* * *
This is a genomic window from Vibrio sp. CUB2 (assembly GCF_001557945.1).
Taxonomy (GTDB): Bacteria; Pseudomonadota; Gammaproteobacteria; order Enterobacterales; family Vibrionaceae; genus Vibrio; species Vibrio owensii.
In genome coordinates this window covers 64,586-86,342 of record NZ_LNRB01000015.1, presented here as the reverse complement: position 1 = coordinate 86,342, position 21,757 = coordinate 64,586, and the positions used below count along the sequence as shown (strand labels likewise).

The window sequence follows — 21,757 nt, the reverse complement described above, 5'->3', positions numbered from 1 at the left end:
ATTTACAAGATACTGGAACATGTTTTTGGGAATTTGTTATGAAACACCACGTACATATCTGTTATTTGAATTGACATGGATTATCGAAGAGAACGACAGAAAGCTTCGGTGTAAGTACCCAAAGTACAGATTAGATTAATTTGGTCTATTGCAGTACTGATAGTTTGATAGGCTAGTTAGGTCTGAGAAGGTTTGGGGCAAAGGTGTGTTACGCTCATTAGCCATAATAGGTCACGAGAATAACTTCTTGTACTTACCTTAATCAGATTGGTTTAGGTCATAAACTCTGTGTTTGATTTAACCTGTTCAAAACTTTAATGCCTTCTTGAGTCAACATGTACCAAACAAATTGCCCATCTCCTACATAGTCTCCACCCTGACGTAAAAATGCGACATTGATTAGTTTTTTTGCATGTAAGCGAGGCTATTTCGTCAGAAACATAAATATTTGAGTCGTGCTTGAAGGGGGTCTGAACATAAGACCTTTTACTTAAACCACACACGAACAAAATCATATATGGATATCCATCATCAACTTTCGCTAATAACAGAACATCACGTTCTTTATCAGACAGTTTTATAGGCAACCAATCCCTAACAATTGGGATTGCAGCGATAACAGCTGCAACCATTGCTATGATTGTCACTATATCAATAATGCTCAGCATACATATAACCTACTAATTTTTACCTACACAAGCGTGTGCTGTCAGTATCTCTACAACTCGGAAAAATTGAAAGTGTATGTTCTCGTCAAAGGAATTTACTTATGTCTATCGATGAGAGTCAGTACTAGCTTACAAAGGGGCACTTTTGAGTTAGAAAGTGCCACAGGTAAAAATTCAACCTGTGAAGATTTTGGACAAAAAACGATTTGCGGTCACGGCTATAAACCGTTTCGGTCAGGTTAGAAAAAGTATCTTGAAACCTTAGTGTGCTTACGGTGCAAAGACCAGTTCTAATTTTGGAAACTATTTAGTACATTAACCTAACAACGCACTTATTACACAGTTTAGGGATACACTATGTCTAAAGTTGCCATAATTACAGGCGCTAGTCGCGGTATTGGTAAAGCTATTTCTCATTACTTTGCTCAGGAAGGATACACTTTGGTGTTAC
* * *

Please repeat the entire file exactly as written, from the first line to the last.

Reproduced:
This is a genomic window from Vibrio sp. CUB2 (assembly GCF_001557945.1).
Taxonomy (GTDB): Bacteria; Pseudomonadota; Gammaproteobacteria; order Enterobacterales; family Vibrionaceae; genus Vibrio; species Vibrio owensii.
In genome coordinates this window covers 64,586-86,342 of record NZ_LNRB01000015.1, presented here as the reverse complement: position 1 = coordinate 86,342, position 21,757 = coordinate 64,586, and the positions used below count along the sequence as shown (strand labels likewise).

The window sequence follows — 21,757 nt, the reverse complement described above, 5'->3', positions numbered from 1 at the left end:
ATTTACAAGATACTGGAACATGTTTTTGGGAATTTGTTATGAAACACCACGTACATATCTGTTATTTGAATTGACATGGATTATCGAAGAGAACGACAGAAAGCTTCGGTGTAAGTACCCAAAGTACAGATTAGATTAATTTGGTCTATTGCAGTACTGATAGTTTGATAGGCTAGTTAGGTCTGAGAAGGTTTGGGGCAAAGGTGTGTTACGCTCATTAGCCATAATAGGTCACGAGAATAACTTCTTGTACTTACCTTAATCAGATTGGTTTAGGTCATAAACTCTGTGTTTGATTTAACCTGTTCAAAACTTTAATGCCTTCTTGAGTCAACATGTACCAAACAAATTGCCCATCTCCTACATAGTCTCCACCCTGACGTAAAAATGCGACATTGATTAGTTTTTTTGCATGTAAGCGAGGCTATTTCGTCAGAAACATAAATATTTGAGTCGTGCTTGAAGGGGGTCTGAACATAAGACCTTTTACTTAAACCACACACGAACAAAATCATATATGGATATCCATCATCAACTTTCGCTAATAACAGAACATCACGTTCTTTATCAGACAGTTTTATAGGCAACCAATCCCTAACAATTGGGATTGCAGCGATAACAGCTGCAACCATTGCTATGATTGTCACTATATCAATAATGCTCAGCATACATATAACCTACTAATTTTTACCTACACAAGCGTGTGCTGTCAGTATCTCTACAACTCGGAAAAATTGAAAGTGTATGTTCTCGTCAAAGGAATTTACTTATGTCTATCGATGAGAGTCAGTACTAGCTTACAAAGGGGCACTTTTGAGTTAGAAAGTGCCACAGGTAAAAATTCAACCTGTGAAGATTTTGGACAAAAAACGATTTGCGGTCACGGCTATAAACCGTTTCGGTCAGGTTAGAAAAAGTATCTTGAAACCTTAGTGTGCTTACGGTGCAAAGACCAGTTCTAATTTTGGAAACTATTTAGTACATTAACCTAACAACGCACTTATTACACAGTTTAGGGATACACTATGTCTAAAGTTGCCATAATTACAGGCGCTAGTCGCGGTATTGGTAAAGCTATTTCTCATTACTTTGCTCAGGAAGGATACACTTTGGTGTTAC